[chuck-users] get hash keys from associative array
signal.automatique at gmail.com
Wed Sep 26 18:45:16 EDT 2012
On Tue, Sep 25, 2012 at 09:21:17PM -0400, George Locke wrote:
> Is there anything like this, some way for an associative array to tell you
> what keys it has?
No, I don't think so. They are convenient, as long as you remember
what you put where, but you can't get a list or loop over all of them,
etc. This means you can have a array of size 0 taking up a GB, with no
sure way to get to this data, theoretically.
> Ge apparently mentioned it as a development goal for 6 years ago (
> https://lists.cs.princeton.edu/pipermail/chuck-users/2006-March/000436.html ),
> but searching for "key" in the versions page shows no update in this area.
I think you are right and that this leads to some interesting
consequences. Since we don't have things like lists or vectors we tend
to use arrays for a lot; they are our one generic higher level
structure. Because of that, over the last few versions, we got extra
features for them; ways to change the size and a sort of push/pop
structures making them usable like a sort of stack.
I feel that especially those two features imply a sort of usage where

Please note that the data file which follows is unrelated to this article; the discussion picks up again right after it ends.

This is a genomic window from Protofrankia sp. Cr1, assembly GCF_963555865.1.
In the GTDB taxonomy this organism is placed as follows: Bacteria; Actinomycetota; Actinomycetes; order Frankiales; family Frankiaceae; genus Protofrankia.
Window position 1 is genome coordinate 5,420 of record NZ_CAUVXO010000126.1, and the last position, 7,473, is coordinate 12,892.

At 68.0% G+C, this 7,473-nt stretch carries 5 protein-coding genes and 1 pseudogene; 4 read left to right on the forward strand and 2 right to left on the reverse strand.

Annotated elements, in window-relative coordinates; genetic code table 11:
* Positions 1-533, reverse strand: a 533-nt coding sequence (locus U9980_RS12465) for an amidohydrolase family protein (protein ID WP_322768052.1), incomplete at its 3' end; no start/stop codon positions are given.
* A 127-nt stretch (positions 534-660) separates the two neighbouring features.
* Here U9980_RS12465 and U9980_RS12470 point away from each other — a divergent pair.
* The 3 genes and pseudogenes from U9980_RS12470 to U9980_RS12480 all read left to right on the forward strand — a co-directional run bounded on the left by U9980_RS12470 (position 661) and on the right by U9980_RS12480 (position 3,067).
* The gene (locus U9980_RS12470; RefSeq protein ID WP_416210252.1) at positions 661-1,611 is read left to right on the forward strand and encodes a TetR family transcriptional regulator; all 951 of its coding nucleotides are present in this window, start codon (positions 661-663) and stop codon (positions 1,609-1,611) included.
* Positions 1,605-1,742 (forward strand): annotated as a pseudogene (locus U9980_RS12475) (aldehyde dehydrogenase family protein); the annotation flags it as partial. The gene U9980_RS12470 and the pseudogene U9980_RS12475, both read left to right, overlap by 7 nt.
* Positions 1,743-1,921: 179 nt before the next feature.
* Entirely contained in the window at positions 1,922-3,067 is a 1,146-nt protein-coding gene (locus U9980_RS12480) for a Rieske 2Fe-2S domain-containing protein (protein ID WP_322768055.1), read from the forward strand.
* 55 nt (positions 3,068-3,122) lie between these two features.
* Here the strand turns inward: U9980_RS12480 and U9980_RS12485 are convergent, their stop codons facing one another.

we might expect the ability to totally flush a array (for example at
the start of a new movement to our piece or when a new user picks up
our instrument or....) because of what you note we can not actually do
that. IMHO that makes this kind of feature more coherent with the rest
now than it was when Ge planned to do it. Something like;
which I imagine would return a anonymous array of strings, each of
which would represent one named index. Such a thing we could loop
over. I also imagine;
which would either return the contents of the named entry "foo" and
clear that entry from memory or result in a error/warning if "foo"
would happen to not be a entry.
I think that would bring things more in line with the rest and that
this would be worthwhile, given the notes above. I just came up with
these as I typed; some peer-review would be welcome.
I am, BTW, not at all opposed to just having one generic higher level
structure; it does add coherence and clarity and avoids conversions,
assuming our one such structure behaves very well.
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